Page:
Kezayit, k'zayit, or kezayis (Hebrew: כְּזַיִת‎) is a Talmudic unit of volume approximately equal to the size of an average olive. The word itself literally means "like an olive." The rabbis differ on the precise definition of the unit:

  • Rabbeinu Yitzchak (the Ri) defines it as one-half of a beytza (a beytza is the volume of an egg).
  • Rambam specified that a 'grogeret' (dried fig) was one-third of a beytza, making this the maximum size for a kezayit, which is smaller. Rabbeinu Tam made the argument explicitly, though, using a slightly different calculation came out with a maximum definition of three-tenths.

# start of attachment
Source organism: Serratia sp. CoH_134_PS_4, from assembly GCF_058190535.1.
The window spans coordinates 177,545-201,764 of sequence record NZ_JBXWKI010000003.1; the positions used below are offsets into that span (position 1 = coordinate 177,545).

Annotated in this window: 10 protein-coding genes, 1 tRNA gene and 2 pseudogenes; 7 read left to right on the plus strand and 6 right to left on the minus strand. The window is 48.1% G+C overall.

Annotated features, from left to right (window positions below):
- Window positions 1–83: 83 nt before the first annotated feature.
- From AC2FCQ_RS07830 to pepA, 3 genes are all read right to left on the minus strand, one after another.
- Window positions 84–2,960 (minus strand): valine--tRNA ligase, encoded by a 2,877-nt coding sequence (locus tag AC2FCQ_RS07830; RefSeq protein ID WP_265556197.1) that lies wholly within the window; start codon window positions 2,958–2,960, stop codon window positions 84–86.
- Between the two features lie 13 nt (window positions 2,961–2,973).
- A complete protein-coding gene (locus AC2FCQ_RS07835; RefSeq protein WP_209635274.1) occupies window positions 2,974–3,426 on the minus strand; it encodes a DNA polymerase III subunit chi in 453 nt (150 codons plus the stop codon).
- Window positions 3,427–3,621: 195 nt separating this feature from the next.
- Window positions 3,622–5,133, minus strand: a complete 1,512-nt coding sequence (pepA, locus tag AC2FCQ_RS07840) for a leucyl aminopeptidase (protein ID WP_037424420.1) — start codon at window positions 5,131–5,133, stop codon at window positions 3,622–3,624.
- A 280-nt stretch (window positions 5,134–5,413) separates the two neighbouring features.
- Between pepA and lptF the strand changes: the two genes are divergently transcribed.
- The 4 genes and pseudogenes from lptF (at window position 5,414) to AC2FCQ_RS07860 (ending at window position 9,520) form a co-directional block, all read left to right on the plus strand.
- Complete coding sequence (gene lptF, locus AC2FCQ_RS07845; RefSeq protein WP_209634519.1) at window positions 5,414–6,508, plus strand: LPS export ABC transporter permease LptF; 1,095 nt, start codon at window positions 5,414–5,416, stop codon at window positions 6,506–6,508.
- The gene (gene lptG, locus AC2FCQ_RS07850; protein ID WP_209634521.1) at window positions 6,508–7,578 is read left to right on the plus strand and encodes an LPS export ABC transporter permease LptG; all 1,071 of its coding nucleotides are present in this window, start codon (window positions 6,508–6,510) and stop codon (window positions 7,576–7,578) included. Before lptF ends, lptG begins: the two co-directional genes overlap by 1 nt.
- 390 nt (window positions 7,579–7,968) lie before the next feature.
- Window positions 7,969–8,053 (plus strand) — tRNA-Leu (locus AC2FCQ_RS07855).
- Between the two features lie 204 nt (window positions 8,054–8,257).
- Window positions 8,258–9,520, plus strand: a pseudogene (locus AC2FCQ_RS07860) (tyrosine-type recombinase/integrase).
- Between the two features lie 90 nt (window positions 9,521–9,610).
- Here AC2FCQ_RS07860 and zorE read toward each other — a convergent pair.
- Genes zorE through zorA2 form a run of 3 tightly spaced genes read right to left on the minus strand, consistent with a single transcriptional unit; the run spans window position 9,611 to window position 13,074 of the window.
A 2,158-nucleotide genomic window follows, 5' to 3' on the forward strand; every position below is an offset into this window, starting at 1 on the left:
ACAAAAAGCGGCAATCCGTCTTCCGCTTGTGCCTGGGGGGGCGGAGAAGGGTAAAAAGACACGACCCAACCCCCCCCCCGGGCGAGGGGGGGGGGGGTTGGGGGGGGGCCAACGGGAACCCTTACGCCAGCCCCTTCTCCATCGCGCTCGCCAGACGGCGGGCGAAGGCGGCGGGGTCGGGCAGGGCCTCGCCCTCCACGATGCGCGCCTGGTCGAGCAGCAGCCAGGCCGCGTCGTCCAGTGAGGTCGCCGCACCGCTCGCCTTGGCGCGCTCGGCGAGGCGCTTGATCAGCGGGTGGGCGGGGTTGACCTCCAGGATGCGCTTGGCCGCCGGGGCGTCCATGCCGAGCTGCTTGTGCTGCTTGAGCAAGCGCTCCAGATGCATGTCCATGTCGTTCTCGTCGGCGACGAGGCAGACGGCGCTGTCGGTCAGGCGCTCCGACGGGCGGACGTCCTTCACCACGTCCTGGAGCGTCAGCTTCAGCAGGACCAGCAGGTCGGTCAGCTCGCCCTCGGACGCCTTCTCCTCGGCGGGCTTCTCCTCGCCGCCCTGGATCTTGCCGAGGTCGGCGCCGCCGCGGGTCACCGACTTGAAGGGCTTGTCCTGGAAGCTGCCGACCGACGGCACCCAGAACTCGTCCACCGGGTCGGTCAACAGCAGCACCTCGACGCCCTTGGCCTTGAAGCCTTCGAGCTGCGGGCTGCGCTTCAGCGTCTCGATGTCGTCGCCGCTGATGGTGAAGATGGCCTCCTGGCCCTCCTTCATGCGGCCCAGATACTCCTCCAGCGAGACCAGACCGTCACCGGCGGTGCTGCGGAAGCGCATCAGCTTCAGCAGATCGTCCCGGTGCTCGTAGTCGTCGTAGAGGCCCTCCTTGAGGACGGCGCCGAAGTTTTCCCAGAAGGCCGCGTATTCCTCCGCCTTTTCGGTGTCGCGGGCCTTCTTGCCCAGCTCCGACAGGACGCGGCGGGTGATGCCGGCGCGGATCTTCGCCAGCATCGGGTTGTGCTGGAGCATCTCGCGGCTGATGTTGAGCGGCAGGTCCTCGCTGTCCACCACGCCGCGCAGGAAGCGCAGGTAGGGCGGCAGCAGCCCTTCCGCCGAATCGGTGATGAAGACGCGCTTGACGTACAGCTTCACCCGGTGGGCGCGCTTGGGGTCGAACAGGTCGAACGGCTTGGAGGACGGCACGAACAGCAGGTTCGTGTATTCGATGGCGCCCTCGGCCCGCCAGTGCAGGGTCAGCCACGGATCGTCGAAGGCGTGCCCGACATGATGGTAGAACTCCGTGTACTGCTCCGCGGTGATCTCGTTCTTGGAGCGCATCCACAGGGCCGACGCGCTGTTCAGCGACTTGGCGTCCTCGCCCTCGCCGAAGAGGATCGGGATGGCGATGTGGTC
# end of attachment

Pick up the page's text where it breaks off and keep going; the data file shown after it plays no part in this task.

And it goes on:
• According to some interpretations, including the Chazon Ish, the zayit is not related to other units by a fixed ratio, but rather should only be conceived of independently as the size of an average olive.

Its uses in halacha include:

  • The minimum amount food that, when eaten, is halachically considered "eating." This has implications throughout the spectrum of halacha, including:
    • For prohibitions of consumption, as in the eating of milk and meat
    • For the saying of a Bracha Ahrona (the traditional grace after meals)
  • If a person is exposed to at least a kezayit of the flesh of a dead body, he or she becomes ritually impure.

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